One morning in the spring of 1959, Ghoga Khalatbary, a 22-year-old Iranian student who was studying here, rolled over in bed, stretched and rubbed his eyes -- then sat bolt upright.
Sitting on an old couch across the room of his tiny Q Street apartment was a somber, dark-haired young man, patiently waiting for him to wake up.
As Khalatary shook himself awake, the young man introduced himself politely. He was Sadegh Ghotbzadeh, an Iranian student who had recently arrived to study at Georgetown University.
He had come to meet Khalatbary, an Iranian poet of some renown, because he shared his outrage about the coup d'etat that had returned the shah of Iran to power five years earlier.
"Even back then, he was predicting that, any day, the shah would be overthrown," Khalatbary said recently as he reflected on his former friend Ghotbzadeh, who was since become Iran's foreign minister and one of the central figures iin the drama surrounding the fate of the 50 American hostages inTehran. "It took a little longer than he planned. But when it came, he was in the middle of it as we always knew he would be."
When Hotbzadeh (pronounced GOAT-za-day) and Khalatbary met, the future confidant of the Ayatollah Ruhollah Khomeini had been in the United States for only a few weeks. But during the next four years, he was to rise from obscurity to become oneof the best known dissident Iranian students in the world.
In quick succession, he helped fellow antishahists seize control of an Iranian students association that many felt had been the puppet of the Iranian Embassy here. He stormed a posh party put on by the shah's son-in-law, the ambassador to the United States. He then became a cause celebre by fighting Iranian Embassy efforts to have him deported as a communist to face charges of treason in Iran. Only the timely intervention of a New Jersey senator and then-Attorney General Robert F. Kennedy saved him from a quick deportation. as a communist to face charges of treason in Iran. Only the timely intervention of a New Jersey senator and then-Attorney General Robert F. Kennedy saved him from a quick deportation.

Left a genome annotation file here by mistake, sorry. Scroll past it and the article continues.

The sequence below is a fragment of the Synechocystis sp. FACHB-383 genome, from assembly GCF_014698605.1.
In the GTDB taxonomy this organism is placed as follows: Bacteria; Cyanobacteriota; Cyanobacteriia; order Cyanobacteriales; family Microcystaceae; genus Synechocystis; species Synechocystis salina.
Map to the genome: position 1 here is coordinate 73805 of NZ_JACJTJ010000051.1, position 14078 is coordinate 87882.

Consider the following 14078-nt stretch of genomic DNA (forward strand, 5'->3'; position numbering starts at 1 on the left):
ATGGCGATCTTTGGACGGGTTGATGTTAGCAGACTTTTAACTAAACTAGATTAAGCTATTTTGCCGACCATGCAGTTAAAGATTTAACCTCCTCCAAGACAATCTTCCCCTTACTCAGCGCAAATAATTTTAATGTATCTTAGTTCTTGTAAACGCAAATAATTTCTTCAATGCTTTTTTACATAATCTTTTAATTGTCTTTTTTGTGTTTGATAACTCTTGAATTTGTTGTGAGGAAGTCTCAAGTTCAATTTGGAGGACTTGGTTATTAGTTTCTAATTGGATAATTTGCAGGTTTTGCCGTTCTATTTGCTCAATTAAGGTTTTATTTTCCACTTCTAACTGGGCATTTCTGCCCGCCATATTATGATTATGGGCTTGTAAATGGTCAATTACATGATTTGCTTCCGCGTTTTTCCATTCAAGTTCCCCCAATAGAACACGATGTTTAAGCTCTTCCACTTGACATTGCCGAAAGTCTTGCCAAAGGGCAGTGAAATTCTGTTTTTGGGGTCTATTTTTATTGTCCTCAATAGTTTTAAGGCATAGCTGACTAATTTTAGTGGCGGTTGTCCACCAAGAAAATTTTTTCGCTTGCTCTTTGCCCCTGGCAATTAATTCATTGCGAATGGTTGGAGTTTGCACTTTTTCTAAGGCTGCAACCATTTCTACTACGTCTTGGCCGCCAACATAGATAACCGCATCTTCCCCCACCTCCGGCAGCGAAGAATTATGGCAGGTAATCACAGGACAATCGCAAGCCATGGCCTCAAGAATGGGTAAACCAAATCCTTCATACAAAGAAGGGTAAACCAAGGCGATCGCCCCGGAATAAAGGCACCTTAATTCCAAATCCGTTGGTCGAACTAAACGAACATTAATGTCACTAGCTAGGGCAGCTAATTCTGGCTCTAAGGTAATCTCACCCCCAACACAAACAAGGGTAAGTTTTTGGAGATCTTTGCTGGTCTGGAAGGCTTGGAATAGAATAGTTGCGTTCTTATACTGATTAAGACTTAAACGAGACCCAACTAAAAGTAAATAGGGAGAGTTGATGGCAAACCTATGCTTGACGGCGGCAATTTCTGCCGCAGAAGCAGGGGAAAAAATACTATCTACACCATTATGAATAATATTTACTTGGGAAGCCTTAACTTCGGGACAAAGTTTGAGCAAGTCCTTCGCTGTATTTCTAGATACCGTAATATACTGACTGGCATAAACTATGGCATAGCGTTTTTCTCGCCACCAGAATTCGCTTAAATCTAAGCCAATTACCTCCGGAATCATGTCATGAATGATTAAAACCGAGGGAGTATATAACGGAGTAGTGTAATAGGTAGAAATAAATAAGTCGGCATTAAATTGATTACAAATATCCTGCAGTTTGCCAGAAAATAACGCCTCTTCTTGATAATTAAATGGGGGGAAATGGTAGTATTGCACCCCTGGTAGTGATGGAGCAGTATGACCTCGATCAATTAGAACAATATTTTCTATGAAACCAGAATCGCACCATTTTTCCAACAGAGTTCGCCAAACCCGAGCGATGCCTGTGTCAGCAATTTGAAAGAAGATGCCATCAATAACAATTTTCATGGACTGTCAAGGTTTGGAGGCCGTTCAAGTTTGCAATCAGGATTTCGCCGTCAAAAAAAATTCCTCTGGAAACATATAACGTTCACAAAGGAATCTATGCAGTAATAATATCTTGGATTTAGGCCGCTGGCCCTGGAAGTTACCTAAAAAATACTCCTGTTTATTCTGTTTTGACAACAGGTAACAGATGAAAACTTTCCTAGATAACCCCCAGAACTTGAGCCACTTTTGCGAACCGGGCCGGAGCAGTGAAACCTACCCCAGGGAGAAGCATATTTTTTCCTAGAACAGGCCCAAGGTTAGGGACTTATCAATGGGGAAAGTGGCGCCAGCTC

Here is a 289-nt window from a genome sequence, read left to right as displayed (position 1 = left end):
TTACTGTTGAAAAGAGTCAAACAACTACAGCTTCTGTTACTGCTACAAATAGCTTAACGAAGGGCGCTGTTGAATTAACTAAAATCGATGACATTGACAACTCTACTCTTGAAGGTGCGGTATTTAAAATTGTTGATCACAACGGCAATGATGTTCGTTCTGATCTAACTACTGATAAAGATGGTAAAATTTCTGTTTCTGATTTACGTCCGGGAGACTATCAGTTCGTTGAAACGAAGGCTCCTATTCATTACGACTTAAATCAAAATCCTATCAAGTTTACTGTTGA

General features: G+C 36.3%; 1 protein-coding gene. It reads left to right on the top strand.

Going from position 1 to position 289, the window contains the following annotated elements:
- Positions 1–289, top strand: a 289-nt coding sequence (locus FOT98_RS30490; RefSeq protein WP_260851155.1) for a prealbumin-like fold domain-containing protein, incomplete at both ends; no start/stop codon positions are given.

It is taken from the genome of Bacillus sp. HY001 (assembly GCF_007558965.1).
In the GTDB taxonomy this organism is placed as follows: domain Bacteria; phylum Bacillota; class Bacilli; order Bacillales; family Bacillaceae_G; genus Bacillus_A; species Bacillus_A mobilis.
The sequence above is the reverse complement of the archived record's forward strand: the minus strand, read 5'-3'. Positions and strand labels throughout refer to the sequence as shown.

In the end, Ghotbzadeh lost his battle to stay in the United States, in part because he was apparently a classic victim of Catch-22-style immigration regulations that forced him to renounce his valid visa when he applied for another type and then made it impossible for the old visa to be reissued when his application was denied.
But those who knew Ghotbzadeh in the early 1960s say that the man they now see on the nightly news shows appears to have changed little if at all. "Even then he believed that religion should be mixed in with the state," said Ali Mohammed Fatemi, an antishah student leader with whom Ghotbzadeh joined forces in 1960. "He was very political and . . . extremely arrogant."
Ghotbzadeh came to the United States to study at the Georgetown University School of Foreign Service in 1959. The son of a lumber merchant, he lived simply on what was sent to him from home, acquiring enough at one point to buy a beat-up Pontiac that ended up in a junkyard after an accident on 18th Street NW near Dupont Circle.
He wore ties and inexpensive suits, smoked Winstons and a pipe, seemed to enjoy the company of women, yet found the time to pray five times a day to Mecca, the holiest city of the Islamic faith.
Shortly after Ghotbzadeh and Khalatabary met, they become close friends and Ghotbzadeh, then 22, moved in with his literary friend in the 1700 block to Q street NW.
"We took turns sleeping on the bed," recalls Khalatbary, who now edits an Iranian paper here in Washington and disagrees totally with the taking of hostages in Tehran and Ghotbzadeh's politics. "One of us would sleep on the floor and the other on the bed. We would stay up late at night talking politics, talking about Dr. Mohammed Mossadegh [who was ousted as prime minister of Iran by the proshah forces in 1954]. If I came home late, he would have made me dinner. He was a most devoted friend."